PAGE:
In 2006, Lee Eisenberg wrote THE NUMBER: A Completely Different Way to Think About the Rest of Your Life, which detailed the amount of money and resources people will need to enjoy the active life they desire, mostly post career. Theoretically, there is an amount of money each person needs to maintain their lifestyle through the end of life expectancy. The financial services industry spends a lot of time and money trying to help people accumulate their “number,” with a significant focus on growing assets.
Indeed, part of the retirement equation is the amount of money saved. The other part of the equation, which is just as significant, is the amount of money a retiree plans to spend. Spending is an important variable that is often overlooked. Pre-retirees should acquire the ability to control spending as a prerequisite to retirement.
Future earnings are always uncertain. The stock market could grow like it has in the past, or not. Social Security could pay the benefits promised, but it could also be changed. These are variables no one has control over. However, we can control what we spend our money on and therefore change the amount we spend.
Start by creating a budget. Many people have told me they didn’t realize how much money they were spending until they made a budget. Some will argue a budget is too controlling. There is a lot of truth to this. But the fact is, without a budget, your spending can control you. Money comes in and goes out without a plan, which leaves room for unpleasant surprises. With a budget, you plan the amount of money you expect to receive and how it will be saved or spent. You get to determine how much is spent on fun or necessities in advance. This gives you the control you need to make sure essential expenses are planned for, and money is saved for long-term goals.
Living within a budget teaches discipline. Money discipline is a critical skill to acquire before retirement because it could lower the “number” you need to retire. It also provides confidence that you will be able to live on the income you’ve projected, because you now have the skills you need to adjust spending if required in the future.
According to the U.S. Census Bureau, the median household income in America was $68,703 in 2019. Replacing this income would require an investment account of $1.72 million, assuming a 4% withdrawal rate. It would take the median household 42 years of saving 10% of their income ($6,870 per year) to accumulate $1.72 million if their savings grew at 7% per year. They would have to create a budget disciplining their spending to $61,800 per year to save 10%.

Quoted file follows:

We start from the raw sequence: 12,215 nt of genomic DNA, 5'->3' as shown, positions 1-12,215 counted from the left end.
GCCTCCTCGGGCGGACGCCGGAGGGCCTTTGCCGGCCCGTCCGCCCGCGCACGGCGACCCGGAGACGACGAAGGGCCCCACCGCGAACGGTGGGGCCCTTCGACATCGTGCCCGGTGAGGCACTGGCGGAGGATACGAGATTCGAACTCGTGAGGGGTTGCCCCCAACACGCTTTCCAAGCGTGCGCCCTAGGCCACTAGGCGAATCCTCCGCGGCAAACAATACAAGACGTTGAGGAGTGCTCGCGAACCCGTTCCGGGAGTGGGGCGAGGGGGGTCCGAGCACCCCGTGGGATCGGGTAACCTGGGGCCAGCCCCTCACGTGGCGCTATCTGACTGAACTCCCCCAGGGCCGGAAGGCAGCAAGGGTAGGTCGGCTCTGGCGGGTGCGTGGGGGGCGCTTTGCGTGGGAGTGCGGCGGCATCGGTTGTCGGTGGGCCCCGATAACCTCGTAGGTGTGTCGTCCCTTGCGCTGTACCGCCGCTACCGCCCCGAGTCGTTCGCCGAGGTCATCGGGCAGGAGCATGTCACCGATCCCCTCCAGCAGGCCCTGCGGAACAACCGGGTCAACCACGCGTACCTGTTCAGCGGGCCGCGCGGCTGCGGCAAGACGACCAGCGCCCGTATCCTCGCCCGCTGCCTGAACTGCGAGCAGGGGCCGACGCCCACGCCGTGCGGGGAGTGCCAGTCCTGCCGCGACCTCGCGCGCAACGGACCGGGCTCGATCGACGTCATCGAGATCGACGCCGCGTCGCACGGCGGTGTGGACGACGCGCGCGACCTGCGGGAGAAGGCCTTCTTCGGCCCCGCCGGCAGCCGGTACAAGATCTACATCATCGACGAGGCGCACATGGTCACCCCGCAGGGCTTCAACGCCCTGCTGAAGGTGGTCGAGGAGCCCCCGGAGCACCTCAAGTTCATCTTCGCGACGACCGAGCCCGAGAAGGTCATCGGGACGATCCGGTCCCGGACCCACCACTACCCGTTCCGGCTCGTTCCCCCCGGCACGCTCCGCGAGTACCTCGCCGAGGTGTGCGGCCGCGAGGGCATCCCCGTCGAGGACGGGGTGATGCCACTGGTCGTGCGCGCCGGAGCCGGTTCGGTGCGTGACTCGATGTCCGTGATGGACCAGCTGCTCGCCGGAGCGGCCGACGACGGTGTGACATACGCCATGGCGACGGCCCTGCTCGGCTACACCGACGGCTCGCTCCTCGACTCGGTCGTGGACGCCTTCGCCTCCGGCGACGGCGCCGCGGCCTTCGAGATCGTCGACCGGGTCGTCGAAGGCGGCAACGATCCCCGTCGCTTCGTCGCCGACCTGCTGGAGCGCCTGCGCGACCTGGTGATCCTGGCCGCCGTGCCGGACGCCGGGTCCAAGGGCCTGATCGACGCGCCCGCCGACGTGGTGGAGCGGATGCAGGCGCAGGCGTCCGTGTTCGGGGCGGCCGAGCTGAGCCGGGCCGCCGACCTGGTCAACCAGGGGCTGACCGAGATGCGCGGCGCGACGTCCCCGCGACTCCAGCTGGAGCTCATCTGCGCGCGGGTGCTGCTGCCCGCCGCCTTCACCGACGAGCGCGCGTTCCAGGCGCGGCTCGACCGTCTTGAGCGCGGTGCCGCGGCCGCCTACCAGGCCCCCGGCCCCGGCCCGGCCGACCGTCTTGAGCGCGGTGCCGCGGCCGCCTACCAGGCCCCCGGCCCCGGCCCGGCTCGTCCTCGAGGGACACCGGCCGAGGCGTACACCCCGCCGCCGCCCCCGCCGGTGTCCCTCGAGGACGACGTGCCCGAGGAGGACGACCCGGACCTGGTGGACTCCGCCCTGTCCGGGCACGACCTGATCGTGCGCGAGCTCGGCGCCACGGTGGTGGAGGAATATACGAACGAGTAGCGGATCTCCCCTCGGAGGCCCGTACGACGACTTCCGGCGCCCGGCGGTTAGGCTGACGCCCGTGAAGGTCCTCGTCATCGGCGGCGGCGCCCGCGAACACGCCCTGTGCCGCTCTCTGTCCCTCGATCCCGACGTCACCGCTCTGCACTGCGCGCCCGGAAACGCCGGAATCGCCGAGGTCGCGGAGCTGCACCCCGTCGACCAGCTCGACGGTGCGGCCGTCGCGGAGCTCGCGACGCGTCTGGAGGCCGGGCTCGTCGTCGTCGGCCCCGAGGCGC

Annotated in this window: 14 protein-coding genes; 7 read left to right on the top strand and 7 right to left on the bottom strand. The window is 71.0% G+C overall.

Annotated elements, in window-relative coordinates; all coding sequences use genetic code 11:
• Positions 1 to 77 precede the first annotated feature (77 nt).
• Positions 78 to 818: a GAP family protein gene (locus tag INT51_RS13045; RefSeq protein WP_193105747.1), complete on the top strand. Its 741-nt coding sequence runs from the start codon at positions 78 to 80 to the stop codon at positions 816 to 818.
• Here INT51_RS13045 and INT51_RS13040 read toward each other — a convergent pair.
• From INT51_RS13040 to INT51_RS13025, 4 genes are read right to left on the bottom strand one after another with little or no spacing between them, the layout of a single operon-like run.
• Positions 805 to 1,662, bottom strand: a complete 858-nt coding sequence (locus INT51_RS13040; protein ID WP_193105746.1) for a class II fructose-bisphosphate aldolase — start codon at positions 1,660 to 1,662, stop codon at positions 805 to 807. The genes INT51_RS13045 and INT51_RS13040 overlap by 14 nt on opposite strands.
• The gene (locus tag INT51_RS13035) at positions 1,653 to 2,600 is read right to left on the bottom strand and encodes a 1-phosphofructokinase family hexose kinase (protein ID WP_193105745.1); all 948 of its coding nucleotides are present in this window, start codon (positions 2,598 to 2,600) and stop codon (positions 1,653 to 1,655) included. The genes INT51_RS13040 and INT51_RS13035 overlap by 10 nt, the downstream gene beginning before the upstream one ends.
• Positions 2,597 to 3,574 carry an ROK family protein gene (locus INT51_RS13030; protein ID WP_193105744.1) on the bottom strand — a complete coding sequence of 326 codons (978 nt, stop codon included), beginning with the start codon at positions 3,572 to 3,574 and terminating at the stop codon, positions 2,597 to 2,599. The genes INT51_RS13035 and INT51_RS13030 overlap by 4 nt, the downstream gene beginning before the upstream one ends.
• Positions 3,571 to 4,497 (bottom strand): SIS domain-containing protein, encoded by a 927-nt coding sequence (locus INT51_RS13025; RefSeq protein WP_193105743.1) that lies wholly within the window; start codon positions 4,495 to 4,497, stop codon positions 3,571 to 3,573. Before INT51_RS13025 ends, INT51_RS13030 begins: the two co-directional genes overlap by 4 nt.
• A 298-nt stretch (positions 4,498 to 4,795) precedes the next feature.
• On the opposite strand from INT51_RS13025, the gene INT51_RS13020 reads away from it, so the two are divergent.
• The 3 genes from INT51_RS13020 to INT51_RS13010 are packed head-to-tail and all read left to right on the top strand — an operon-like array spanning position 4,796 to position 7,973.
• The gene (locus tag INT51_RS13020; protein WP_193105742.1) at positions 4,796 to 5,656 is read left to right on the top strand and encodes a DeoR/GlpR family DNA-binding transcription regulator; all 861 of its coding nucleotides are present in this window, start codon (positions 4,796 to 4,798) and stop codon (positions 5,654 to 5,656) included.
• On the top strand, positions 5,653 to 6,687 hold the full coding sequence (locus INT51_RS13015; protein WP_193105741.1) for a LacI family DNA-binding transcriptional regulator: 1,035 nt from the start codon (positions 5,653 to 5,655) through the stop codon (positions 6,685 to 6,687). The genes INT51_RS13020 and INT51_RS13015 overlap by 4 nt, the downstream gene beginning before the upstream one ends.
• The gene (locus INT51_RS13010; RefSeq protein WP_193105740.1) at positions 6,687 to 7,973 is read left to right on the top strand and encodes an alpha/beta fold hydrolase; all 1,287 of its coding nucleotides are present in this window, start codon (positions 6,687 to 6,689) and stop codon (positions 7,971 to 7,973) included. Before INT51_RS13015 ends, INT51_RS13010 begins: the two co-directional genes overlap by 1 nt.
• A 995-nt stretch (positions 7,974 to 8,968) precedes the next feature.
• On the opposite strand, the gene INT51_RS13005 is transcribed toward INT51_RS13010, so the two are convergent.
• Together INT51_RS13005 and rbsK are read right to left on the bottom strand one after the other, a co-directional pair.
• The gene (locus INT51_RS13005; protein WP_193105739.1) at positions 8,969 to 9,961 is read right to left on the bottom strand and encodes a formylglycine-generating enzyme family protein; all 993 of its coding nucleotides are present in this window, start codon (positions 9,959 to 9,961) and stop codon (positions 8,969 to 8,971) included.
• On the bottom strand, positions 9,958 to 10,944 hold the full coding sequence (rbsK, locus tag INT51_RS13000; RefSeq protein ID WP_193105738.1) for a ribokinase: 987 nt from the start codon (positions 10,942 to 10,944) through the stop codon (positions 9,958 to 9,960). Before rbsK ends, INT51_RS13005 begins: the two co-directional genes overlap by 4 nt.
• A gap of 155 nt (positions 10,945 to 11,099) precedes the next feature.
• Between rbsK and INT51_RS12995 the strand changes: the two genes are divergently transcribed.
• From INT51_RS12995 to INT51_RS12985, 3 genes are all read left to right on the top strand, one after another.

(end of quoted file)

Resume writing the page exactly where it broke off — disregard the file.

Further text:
However, the goal was to replace their spendable income, and by reducing their spending, they’ve lowered their goal. They now only need $1.55 million to produce a spendable income of $61,800. Using the same income and performance assumptions, only 40 years of saving 10% would be required to accumulate this amount. Controlling spending is essential to financial planning.
This is a straightforward illustration that doesn’t take into account inflation or taxes. It also doesn’t consider the wage increases that typically follow a person’s career as they enter the workforce and become more valuable. It is undoubtedly possible to shorten the 40 years it takes to replace a person’s earned income with disciplined spending. Unfortunately, too many people increase their spending faster than their income through the use of credit. They end up using much of their working life trying to get out of debt rather than accumulating the assets they need to become financially independent.
Creating a spending plan is one of the critical issues to address in phase one of AGILE: “Assess Your Goal.” Phase one is ten years before retirement. We also work with our clients entering phase three, “Implement the Plan,” by asking them to live on their planned spending the year before retirement. We want to make sure the spending amount is right to be confident their “number” is correct.
- Spending is an essential part of the retirement planning equation.
- A budget helps you plan how to spend your money before it arrives.
- Small adjustments in spending could have an enormous impact on the amount you need to retire and, ultimately, when you can afford to retire.
Originally published October 2013